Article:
Saturday, February 2,2019
- It’s a reality thousands of chief executives are confronted daily and have to think on their feet and adapt accordingly.
- PwC’s 22nd Annual Global CEO Surveyed 1, 378 chief executives in more than 90 territories regarding the global business climate in 2019.
- Considering that, here are three threats to doing business in Africa CEOs are ‘extremely concerned’ about in 2019.
Despite being the youngest continent filled with endless opportunities, energetic and increasingly tech-savvy population, doing business in Africa is never a walk in the park.
It’s a reality thousands of chief executives are confronted daily and have to think on their feet and adapt accordingly.
When it comes to global economic growth, quite a lot, as it turns out PwC has been surveying the world’s chief executives since 1997 and this year was not any different.
PwC’s 22nd Annual Global CEO Surveyed 1, 378 chief executives in more than 90 territories regarding the global business climate in 2019. The survey was conducted between September and October 2018.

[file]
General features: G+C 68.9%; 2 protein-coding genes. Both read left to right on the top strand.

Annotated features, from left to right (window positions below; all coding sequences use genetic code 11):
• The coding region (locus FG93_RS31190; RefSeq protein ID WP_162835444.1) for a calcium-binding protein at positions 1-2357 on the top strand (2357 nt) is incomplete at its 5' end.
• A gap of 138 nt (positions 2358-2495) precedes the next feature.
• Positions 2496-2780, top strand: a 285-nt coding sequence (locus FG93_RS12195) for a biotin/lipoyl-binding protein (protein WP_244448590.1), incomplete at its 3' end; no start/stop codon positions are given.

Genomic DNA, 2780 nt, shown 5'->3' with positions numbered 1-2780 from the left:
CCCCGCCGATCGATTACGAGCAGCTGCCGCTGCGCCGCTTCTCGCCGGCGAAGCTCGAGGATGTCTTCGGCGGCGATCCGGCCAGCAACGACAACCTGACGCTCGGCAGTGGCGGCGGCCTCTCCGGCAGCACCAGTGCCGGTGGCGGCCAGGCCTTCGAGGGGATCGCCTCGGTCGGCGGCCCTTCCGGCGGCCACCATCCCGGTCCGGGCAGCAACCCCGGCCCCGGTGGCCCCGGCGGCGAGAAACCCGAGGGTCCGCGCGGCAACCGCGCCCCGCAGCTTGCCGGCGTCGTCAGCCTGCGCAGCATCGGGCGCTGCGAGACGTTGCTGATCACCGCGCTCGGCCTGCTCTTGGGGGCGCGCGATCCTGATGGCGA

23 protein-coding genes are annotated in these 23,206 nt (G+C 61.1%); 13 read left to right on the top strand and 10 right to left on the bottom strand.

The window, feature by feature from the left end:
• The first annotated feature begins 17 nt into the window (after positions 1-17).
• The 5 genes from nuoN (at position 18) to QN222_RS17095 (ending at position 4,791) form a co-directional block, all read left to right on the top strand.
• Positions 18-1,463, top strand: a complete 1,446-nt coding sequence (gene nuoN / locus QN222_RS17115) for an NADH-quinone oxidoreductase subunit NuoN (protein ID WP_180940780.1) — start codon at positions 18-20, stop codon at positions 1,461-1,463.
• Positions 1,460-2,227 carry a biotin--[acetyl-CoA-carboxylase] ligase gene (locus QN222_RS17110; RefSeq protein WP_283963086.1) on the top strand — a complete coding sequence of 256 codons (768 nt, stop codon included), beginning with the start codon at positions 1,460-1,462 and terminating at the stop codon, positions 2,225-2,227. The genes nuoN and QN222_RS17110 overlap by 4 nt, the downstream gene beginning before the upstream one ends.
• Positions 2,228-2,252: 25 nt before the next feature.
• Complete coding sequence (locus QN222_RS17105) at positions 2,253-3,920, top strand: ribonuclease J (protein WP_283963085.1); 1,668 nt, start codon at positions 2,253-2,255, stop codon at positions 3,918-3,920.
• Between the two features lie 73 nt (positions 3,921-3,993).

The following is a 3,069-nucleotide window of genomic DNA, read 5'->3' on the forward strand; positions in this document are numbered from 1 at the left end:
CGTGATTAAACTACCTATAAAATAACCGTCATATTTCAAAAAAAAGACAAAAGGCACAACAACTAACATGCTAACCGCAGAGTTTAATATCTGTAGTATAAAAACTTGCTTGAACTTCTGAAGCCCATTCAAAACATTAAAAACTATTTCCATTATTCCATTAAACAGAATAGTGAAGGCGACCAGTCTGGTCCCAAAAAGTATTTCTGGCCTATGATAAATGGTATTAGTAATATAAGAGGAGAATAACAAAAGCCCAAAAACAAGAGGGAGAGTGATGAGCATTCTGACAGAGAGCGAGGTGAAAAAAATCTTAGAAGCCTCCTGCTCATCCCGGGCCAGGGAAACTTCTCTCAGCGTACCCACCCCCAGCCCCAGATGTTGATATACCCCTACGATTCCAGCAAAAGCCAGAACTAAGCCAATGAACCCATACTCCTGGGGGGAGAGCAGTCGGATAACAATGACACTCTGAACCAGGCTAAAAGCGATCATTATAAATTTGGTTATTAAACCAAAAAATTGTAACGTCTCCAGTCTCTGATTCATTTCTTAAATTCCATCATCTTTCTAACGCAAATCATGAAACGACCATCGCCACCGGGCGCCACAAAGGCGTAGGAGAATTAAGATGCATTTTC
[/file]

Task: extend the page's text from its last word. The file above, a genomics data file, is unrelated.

This year’s survey drilled down on CEOs insights in top-of-mind areas such as growth, Data and Analytics, and Artificial Intelligence.
Amid the wave of populist and protectionist sentiments sweeping across continents, CEOs have turned their focus inward as they adapt to newly erected barriers between markets – both trade and labour.
They are less bothered by the broad, existential threats that rose in the ranking last year – for example, terrorism and climate change – and they are ‘extremely concerned’ about the ease of doing business in the markets they operate.
Considering that, here are three threats to doing business in Africa CEOs are ‘extremely concerned’ about in 2019.
Policy Uncertainty – 49%
Policy uncertainty has become as destructive and inhibiting to developing political economies seeking entrance into the new, information-driven international political economy as uncivil contests between the state and society had been in the aftermath of decolonisation.
One such clear example of how policy uncertainty can spell disaster for businesses and the public alike is Kenya.
On Wednesday, Transport, Infrastructure, Housing and Urban Cabinet Secretary James Macharia announced that the much-awaited pilot programme of car-free days and the Bus rapid transit (BRT) would be suspended indefinitely barely days after asking the public and businesses to make adequate plans as they await the car-free days D day.